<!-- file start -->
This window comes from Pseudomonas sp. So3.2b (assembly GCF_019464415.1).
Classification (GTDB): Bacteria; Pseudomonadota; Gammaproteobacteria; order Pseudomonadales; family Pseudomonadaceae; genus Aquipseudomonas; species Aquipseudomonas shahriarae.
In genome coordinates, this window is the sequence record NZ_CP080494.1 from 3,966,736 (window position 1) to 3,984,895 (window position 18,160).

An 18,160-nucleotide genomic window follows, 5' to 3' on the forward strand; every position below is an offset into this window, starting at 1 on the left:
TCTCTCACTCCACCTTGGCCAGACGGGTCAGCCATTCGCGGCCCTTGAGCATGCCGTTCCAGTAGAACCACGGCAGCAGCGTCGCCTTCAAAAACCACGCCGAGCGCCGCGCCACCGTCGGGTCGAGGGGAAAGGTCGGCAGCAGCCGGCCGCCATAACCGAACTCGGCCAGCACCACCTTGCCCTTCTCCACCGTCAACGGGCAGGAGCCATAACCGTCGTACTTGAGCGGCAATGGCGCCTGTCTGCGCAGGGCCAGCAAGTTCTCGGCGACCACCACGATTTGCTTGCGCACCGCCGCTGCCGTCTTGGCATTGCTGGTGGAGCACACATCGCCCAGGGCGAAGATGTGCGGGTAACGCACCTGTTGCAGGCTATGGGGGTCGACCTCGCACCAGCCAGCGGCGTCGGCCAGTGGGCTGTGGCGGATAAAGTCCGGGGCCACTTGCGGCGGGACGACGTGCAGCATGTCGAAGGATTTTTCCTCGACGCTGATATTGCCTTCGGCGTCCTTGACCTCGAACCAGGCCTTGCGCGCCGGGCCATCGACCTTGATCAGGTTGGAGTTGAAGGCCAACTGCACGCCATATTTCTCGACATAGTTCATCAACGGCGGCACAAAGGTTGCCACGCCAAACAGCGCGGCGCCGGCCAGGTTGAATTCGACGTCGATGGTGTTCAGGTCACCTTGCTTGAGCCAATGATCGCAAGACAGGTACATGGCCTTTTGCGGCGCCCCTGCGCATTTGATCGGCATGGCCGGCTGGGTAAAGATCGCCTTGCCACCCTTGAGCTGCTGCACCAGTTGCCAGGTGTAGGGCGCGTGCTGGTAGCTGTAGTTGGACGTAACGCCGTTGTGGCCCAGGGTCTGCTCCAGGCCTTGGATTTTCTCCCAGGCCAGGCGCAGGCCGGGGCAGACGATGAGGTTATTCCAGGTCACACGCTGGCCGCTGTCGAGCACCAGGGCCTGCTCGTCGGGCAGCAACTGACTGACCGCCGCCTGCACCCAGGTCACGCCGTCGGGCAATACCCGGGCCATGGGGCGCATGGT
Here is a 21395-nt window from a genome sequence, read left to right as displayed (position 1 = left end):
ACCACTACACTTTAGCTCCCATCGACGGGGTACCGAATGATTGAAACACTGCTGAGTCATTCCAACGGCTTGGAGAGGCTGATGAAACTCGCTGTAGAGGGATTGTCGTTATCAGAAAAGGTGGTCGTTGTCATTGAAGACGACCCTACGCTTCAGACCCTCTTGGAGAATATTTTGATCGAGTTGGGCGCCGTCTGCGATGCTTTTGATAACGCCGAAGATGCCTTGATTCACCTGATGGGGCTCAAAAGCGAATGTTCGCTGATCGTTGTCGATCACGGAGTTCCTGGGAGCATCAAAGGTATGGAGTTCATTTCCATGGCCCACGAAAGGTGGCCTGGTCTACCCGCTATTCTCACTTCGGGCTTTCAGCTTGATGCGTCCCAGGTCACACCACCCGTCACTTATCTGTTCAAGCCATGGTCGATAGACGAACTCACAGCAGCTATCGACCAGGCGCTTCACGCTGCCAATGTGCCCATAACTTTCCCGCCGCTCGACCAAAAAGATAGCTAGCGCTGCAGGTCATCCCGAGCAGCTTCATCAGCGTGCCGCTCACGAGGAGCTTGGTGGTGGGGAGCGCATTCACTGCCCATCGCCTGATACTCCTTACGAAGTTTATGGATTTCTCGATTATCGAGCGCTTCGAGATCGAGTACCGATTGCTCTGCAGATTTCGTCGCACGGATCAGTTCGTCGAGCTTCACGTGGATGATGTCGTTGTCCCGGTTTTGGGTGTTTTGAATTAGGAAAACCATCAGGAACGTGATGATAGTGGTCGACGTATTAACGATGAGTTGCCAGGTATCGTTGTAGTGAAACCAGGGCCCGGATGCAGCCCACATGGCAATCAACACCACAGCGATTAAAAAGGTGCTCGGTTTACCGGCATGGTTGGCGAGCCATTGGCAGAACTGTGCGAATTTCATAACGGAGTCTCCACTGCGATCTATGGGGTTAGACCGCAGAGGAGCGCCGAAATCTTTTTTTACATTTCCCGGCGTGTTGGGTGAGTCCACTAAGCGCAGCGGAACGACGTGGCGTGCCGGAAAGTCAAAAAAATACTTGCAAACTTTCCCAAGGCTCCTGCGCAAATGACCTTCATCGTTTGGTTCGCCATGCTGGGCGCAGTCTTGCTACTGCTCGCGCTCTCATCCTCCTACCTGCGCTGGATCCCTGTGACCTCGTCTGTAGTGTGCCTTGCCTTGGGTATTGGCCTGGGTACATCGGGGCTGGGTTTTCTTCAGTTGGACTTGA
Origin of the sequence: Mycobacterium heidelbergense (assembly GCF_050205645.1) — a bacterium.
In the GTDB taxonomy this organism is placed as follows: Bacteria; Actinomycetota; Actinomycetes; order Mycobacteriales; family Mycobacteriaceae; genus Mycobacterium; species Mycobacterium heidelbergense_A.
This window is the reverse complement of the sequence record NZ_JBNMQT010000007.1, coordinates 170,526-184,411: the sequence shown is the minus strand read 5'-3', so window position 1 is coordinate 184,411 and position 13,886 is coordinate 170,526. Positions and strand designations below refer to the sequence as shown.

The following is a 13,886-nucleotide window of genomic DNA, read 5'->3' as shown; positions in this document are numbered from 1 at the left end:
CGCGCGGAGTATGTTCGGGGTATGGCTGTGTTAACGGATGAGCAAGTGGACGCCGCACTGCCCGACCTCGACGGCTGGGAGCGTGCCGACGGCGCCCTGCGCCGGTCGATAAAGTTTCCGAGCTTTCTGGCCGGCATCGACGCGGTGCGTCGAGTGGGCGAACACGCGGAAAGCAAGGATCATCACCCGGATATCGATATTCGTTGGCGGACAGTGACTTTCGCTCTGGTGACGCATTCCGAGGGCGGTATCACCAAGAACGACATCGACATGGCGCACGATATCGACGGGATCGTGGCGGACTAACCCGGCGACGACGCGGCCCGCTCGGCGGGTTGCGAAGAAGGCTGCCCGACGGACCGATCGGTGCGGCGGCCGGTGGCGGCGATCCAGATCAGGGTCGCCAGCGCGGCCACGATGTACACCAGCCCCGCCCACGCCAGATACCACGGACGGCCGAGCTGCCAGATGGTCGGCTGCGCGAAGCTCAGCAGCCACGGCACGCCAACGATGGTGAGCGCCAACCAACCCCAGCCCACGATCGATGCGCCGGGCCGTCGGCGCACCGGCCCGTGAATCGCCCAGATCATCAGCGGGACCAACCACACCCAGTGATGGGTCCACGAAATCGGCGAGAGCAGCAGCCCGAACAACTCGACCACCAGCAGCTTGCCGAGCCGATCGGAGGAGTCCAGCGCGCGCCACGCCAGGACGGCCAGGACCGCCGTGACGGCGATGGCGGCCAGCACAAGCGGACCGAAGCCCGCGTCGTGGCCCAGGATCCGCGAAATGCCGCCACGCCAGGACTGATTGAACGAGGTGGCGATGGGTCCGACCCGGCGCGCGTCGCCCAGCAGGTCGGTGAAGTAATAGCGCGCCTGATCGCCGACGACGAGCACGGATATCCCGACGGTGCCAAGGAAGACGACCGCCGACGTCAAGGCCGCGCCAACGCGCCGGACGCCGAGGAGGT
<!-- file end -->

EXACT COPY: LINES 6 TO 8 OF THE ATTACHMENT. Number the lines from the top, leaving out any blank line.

Here is a 21395-nt window from a genome sequence, read left to right as displayed (position 1 = left end):
ACCACTACACTTTAGCTCCCATCGACGGGGTACCGAATGATTGAAACACTGCTGAGTCATTCCAACGGCTTGGAGAGGCTGATGAAACTCGCTGTAGAGGGATTGTCGTTATCAGAAAAGGTGGTCGTTGTCATTGAAGACGACCCTACGCTTCAGACCCTCTTGGAGAATATTTTGATCGAGTTGGGCGCCGTCTGCGATGCTTTTGATAACGCCGAAGATGCCTTGATTCACCTGATGGGGCTCAAAAGCGAATGTTCGCTGATCGTTGTCGATCACGGAGTTCCTGGGAGCATCAAAGGTATGGAGTTCATTTCCATGGCCCACGAAAGGTGGCCTGGTCTACCCGCTATTCTCACTTCGGGCTTTCAGCTTGATGCGTCCCAGGTCACACCACCCGTCACTTATCTGTTCAAGCCATGGTCGATAGACGAACTCACAGCAGCTATCGACCAGGCGCTTCACGCTGCCAATGTGCCCATAACTTTCCCGCCGCTCGACCAAAAAGATAGCTAGCGCTGCAGGTCATCCCGAGCAGCTTCATCAGCGTGCCGCTCACGAGGAGCTTGGTGGTGGGGAGCGCATTCACTGCCCATCGCCTGATACTCCTTACGAAGTTTATGGATTTCTCGATTATCGAGCGCTTCGAGATCGAGTACCGATTGCTCTGCAGATTTCGTCGCACGGATCAGTTCGTCGAGCTTCACGTGGATGATGTCGTTGTCCCGGTTTTGGGTGTTTTGAATTAGGAAAACCATCAGGAACGTGATGATAGTGGTCGACGTATTAACGATGAGTTGCCAGGTATCGTTGTAGTGAAACCAGGGCCCGGATGCAGCCCACATGGCAATCAACACCACAGCGATTAAAAAGGTGCTCGGTTTACCGGCATGGTTGGCGAGCCATTGGCAGAACTGTGCGAATTTCATAACGGAGTCTCCACTGCGATCTATGGGGTTAGACCGCAGAGGAGCGCCGAAATCTTTTTTTACATTTCCCGGCGTGTTGGGTGAGTCCACTAAGCGCAGCGGAACGACGTGGCGTGCCGGAAAGTCAAAAAAATACTTGCAAACTTTCCCAAGGCTCCTGCGCAAATGACCTTCATCGTTTGGTTCGCCATGCTGGGCGCAGTCTTGCTACTGCTCGCGCTCTCATCCTCCTACCTGCGCTGGATCCCTGTGACCTCGTCTGTAGTGTGCCTTGCCTTGGGTATTGGCCTGGGTACATCGGGGCTGGGTTTTCTTCAGTTGGACTTGA
Origin of the sequence: Mycobacterium heidelbergense (assembly GCF_050205645.1) — a bacterium.